policy became a catalyzing desire of the State Policy
Pilot Program, it’s not exactly the most fun endeavor to
try and figure all that out in education policy, those of you that are all involved in that
in these multiple tiers know but it is certainly
for advocates that are parents, that are stakeholders that
don’t follow policy developments on a daily, monthly, yearly basis, it’s very hard to activate them to support their student’s, their child’s
education if it’s a very convoluted pipeline and so we identified through this project how
to try and clarify some of those tiers. Doing so, we also of course perhaps not surprisingly renewed our faith in utilizing data to support policy development and advocacy efforts. Things such as general population polling
data to state department of education data on the status and condition of who is receiving what kind of education in the arts at the
state level or at the state agency and how they collected that data and how they reported that data
out. Those kinds of inputs are critical to understanding how a state team can then
best tackle their state advocacy and support arts education throughout the state. And then as I mentioned, embracing the power of convening, arts education like many other policy areas at the state level, the leaders in those areas, it is sometimes a challenge to meet face to face, it is a challenge even in the same state to see each other on a regular basis where you are free
either your daily work or you have a set specific
time to make plans to provide critical thought and to put the brain power into how your state team and how you could work to further the project’s
goals. So Americans for the Arts through the State
Policy Pilot Program would fund the travel of all ten state team members, well two from each
state and then as many that would attend to the two meetings each year over the course
of three years that took place because having everybody face to face in a room was identified before, during and now after SP3 has been a critical element to the success of the project. And then finally and related to that, sharing knowledge among state leaders. It is certainly as you might assume, a value
for arts education leaders to be able to be on the
same page, it is even more powerful when you’re able
to coordinate with broader education sector efforts in your state and have the arts be one of
the stakeholders at the table among those state leaders. This has identified or we identified that for the reason why we wanted to introduce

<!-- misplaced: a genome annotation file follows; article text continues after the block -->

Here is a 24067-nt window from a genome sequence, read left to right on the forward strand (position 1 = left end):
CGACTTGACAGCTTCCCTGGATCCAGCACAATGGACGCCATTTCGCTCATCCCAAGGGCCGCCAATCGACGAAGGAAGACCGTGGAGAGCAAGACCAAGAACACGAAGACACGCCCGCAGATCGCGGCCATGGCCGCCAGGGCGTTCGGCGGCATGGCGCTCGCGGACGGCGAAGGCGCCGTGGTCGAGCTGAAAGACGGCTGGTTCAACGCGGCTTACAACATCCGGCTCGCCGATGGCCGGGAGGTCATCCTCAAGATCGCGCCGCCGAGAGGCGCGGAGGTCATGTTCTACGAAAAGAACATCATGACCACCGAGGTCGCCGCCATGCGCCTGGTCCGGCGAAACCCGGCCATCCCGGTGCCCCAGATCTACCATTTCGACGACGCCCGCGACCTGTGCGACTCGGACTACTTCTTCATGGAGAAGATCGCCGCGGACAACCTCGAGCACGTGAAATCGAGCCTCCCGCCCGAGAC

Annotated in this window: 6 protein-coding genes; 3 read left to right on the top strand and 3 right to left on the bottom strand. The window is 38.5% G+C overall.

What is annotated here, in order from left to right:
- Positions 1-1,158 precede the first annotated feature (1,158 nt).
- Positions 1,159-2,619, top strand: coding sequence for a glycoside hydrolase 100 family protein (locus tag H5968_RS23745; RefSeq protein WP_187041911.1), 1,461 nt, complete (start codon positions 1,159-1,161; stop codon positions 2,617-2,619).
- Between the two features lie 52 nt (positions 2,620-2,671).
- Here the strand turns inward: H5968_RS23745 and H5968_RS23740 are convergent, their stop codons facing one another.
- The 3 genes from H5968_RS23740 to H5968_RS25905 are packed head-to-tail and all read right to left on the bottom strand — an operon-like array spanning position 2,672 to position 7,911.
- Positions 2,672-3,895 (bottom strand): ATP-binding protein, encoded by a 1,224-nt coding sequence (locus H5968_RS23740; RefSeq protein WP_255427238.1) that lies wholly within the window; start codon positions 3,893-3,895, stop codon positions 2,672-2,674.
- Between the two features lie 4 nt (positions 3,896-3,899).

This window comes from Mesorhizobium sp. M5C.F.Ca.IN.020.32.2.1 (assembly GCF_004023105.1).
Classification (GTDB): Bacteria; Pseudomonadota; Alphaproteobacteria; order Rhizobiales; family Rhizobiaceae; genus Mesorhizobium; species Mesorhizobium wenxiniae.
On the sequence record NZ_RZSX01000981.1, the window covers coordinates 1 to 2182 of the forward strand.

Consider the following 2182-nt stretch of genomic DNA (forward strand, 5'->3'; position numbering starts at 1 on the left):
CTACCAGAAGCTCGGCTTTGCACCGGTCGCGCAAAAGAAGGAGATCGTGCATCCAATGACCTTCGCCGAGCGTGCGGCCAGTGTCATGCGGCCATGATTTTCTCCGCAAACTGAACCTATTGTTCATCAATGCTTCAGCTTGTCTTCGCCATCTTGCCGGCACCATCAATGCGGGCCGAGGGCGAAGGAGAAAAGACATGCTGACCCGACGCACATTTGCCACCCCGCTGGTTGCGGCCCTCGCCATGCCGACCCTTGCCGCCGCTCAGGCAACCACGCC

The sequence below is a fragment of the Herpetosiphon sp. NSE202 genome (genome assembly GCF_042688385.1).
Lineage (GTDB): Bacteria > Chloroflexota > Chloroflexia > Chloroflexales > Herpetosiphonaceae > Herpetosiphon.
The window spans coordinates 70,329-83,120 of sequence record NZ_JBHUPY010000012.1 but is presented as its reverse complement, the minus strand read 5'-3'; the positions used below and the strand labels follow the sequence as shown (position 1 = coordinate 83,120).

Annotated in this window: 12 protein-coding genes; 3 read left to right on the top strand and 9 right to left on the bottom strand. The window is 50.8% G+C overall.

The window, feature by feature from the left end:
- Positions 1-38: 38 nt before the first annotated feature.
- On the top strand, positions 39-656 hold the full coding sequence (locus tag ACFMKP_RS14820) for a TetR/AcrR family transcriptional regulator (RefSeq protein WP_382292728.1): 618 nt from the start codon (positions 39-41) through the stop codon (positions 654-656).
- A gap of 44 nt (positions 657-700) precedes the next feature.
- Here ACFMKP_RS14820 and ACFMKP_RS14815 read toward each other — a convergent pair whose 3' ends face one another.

this at the National Conference of State Legislatures back in 2014, it’s why we are very pleased
to work with Education Commission on the States now
and many of the other public partners such as the U.S. Conference of Mayors, National Lieutenant
Governors Association, county officials and other elected officials, decision makers in the education sphere and outside of the education
sphere. Some of the project outcomes, I won’t go into
these in detail, they will be key elements for the presentations yet to come in the breakouts
this afternoon, but in terms of the overall products that
we have at the end of three years. In the report section, as I mentioned in those
strategies that I identified previously, we have a new
state status report, it’s a review of some of the preexisting
data on arts education provision around the country. We have what we called a gap analysis which harkens back to the gap that I mentioned between policy being on the books, being in
the statute but not seeing it recognized in practice and
there’s a huge discretion area for state policy leaders and implementers there. And then also, the U.S. Department of Education has been
running a specific arts and education grant program
in a number of ways and since 2002 about 450 million dollars over the course of 15 years has been put into arts education in roughly about 25 to 40 million blocks each year helping to power arts education research in three and four year projects, these are the gold standard in arts education studies and to
be able to rely on that is still a continuing bright
spot at the federal government level and this is